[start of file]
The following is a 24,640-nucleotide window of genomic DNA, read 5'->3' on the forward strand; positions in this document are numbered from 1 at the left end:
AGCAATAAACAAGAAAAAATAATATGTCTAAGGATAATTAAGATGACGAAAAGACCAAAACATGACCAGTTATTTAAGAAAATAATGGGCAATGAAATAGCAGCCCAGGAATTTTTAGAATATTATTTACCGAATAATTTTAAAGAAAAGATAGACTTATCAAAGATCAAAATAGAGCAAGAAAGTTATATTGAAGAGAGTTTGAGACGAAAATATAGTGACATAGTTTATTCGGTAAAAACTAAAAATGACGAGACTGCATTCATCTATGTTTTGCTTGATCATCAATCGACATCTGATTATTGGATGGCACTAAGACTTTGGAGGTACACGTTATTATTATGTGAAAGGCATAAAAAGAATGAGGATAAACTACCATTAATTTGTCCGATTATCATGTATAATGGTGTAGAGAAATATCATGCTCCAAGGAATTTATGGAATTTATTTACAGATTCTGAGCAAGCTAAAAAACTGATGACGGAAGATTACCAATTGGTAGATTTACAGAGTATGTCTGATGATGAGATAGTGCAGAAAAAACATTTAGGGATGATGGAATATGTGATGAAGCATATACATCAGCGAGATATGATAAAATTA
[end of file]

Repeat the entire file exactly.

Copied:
The following is a 24,640-nucleotide window of genomic DNA, read 5'->3' on the forward strand; positions in this document are numbered from 1 at the left end:
AGCAATAAACAAGAAAAAATAATATGTCTAAGGATAATTAAGATGACGAAAAGACCAAAACATGACCAGTTATTTAAGAAAATAATGGGCAATGAAATAGCAGCCCAGGAATTTTTAGAATATTATTTACCGAATAATTTTAAAGAAAAGATAGACTTATCAAAGATCAAAATAGAGCAAGAAAGTTATATTGAAGAGAGTTTGAGACGAAAATATAGTGACATAGTTTATTCGGTAAAAACTAAAAATGACGAGACTGCATTCATCTATGTTTTGCTTGATCATCAATCGACATCTGATTATTGGATGGCACTAAGACTTTGGAGGTACACGTTATTATTATGTGAAAGGCATAAAAAGAATGAGGATAAACTACCATTAATTTGTCCGATTATCATGTATAATGGTGTAGAGAAATATCATGCTCCAAGGAATTTATGGAATTTATTTACAGATTCTGAGCAAGCTAAAAAACTGATGACGGAAGATTACCAATTGGTAGATTTACAGAGTATGTCTGATGATGAGATAGTGCAGAAAAAACATTTAGGGATGATGGAATATGTGATGAAGCATATACATCAGCGAGATATGATAAAATTA